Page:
Wireless earbuds have only gotten better, cheaper, and more abundant since Apple first introduced AirPods in 2016. Over the years, we’ve seen thoe earbuds go from being the biggest name in the game to just one of many, thanks to legit competition from the likes of Google, Samsung, and Amazon. With the new Pixel Buds A-Series earbuds, Google is bringing serious heat and value to the space, especially for Android users.
You’d be forgiven for thinking these are exactly the same as the Pixel Buds Google released in 2020. They’re nearly identical in appearance and performance, and Google hasn’t added much in the way of flashy new features to entice would-be buyers. The Google Assistant, adaptive volume, and Google Translate functions that were selling points of the previous Buds are still here. Really, the most significant change is in price: The new Pixel Buds are just $100, compared to $180 for the last model.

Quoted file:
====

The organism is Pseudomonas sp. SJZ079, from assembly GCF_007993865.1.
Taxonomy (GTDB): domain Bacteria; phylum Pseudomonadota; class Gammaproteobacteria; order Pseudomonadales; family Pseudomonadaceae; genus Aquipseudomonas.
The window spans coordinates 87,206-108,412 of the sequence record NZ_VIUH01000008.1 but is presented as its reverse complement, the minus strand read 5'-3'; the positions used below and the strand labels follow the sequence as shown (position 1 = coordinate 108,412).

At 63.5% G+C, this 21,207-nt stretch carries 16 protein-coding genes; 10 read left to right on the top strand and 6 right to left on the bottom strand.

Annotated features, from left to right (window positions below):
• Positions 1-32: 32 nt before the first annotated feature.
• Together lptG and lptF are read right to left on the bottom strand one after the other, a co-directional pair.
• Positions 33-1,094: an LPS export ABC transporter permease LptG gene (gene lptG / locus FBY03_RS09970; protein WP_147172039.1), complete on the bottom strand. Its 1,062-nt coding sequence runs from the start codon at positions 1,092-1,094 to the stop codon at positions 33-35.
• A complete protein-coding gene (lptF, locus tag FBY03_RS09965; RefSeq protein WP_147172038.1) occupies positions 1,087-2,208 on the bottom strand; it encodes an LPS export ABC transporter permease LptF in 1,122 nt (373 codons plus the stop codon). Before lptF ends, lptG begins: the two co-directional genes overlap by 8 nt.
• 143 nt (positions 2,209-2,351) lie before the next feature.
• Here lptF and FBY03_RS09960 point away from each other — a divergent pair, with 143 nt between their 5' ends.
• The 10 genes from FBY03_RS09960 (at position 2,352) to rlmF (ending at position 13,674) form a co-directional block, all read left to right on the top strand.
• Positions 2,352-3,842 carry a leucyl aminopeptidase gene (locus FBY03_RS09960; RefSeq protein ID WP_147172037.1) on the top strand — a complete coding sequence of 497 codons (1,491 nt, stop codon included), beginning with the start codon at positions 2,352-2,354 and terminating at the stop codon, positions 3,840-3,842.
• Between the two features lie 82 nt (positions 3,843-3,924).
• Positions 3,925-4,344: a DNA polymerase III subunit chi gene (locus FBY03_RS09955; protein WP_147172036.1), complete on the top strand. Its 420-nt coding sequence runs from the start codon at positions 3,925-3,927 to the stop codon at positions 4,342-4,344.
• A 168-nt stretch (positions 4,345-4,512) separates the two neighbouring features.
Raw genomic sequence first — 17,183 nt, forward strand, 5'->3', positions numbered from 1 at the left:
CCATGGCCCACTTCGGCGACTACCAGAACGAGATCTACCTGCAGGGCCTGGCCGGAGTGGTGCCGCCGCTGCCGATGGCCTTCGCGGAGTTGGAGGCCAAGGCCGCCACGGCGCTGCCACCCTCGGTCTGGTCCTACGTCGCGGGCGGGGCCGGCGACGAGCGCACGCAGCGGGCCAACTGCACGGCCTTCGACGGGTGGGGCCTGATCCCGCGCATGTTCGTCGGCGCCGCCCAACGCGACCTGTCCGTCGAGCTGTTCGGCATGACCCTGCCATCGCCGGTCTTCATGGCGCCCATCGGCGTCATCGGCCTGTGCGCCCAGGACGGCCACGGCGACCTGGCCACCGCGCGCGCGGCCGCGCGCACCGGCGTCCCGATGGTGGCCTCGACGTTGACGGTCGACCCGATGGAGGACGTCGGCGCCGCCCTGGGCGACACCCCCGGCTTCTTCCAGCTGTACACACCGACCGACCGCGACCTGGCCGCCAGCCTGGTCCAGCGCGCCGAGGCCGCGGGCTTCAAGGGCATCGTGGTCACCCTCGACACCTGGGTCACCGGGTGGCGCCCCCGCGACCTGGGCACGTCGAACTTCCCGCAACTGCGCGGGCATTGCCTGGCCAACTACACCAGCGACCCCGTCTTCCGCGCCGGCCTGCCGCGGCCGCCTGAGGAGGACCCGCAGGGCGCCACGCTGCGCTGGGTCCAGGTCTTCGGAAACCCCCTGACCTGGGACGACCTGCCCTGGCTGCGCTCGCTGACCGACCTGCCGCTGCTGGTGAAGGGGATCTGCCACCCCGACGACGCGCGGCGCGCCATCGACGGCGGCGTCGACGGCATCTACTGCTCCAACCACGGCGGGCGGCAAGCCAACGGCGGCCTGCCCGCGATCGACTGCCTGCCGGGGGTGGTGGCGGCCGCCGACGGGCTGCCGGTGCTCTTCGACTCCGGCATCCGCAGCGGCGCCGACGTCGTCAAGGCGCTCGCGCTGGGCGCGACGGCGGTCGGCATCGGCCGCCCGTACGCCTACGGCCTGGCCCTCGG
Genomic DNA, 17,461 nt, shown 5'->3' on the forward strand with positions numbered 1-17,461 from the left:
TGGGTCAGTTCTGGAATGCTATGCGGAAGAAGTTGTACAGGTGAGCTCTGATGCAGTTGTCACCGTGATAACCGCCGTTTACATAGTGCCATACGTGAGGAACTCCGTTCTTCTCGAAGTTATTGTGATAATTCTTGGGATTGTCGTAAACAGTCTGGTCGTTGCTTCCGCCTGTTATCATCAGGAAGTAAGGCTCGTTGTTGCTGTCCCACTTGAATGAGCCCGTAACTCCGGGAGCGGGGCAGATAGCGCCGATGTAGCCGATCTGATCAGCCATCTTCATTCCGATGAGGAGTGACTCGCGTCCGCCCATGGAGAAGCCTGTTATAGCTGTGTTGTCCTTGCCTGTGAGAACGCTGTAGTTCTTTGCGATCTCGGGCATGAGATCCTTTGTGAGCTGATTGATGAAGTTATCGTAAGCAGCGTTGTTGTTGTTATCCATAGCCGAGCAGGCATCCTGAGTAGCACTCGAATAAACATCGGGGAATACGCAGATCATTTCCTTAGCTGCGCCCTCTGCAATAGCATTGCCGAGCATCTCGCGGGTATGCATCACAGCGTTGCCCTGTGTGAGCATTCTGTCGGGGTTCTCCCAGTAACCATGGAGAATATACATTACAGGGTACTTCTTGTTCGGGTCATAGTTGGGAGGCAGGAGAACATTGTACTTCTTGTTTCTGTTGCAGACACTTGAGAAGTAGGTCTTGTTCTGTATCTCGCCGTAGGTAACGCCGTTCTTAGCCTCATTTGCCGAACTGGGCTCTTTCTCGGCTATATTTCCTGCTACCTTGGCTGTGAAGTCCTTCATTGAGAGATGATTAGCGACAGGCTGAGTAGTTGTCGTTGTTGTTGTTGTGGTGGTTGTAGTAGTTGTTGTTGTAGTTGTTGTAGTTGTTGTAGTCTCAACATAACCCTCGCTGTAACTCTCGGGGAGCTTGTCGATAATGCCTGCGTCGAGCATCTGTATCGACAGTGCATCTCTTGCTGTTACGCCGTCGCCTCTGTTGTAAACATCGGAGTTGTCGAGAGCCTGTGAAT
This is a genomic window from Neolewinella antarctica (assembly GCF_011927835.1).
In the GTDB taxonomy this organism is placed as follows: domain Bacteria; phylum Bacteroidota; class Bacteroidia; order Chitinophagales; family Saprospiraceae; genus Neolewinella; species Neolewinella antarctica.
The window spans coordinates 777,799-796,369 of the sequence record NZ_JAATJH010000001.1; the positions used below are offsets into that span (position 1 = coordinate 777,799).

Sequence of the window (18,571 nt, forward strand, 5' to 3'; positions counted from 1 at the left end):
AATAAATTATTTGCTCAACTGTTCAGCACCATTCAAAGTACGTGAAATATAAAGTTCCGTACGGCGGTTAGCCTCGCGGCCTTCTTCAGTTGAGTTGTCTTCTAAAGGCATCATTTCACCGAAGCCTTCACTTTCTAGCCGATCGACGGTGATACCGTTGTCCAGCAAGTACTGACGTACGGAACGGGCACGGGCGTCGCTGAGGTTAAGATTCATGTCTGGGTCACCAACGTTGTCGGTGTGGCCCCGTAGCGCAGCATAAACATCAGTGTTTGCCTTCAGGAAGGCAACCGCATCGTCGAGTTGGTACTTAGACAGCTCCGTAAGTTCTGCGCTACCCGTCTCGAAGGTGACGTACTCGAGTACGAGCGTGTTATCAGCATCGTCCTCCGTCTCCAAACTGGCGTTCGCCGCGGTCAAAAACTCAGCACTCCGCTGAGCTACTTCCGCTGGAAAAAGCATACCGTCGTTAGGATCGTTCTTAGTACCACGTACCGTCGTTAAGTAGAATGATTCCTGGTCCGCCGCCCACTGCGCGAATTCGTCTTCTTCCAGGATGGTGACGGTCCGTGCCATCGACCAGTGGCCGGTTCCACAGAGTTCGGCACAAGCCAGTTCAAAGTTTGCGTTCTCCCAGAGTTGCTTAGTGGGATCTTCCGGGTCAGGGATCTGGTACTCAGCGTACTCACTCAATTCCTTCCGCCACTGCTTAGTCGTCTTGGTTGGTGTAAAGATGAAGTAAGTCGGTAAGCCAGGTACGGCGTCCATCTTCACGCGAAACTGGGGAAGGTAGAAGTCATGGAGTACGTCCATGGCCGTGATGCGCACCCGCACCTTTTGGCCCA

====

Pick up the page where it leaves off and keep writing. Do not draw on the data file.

Android owners who need wireless earbuds should definitely take notice. These new Pixel Buds may not change much, but the gargantuan price drop makes them an ideal option for those who refuse to bend the knee to iOS.
If it ain’t broke…
The 2020 Pixel Buds brought a new, true wireless earbud form factor to Android, with a circular touch panel giving way to a tipped speaker grill that fits snugly in the ear canal using a “stabilizer arc.” That same design is present in the Pixel Buds A, which is unsurprising given Google’s approach to its Pixel A-Series smartphones: Basically the same, but cheaper and released later.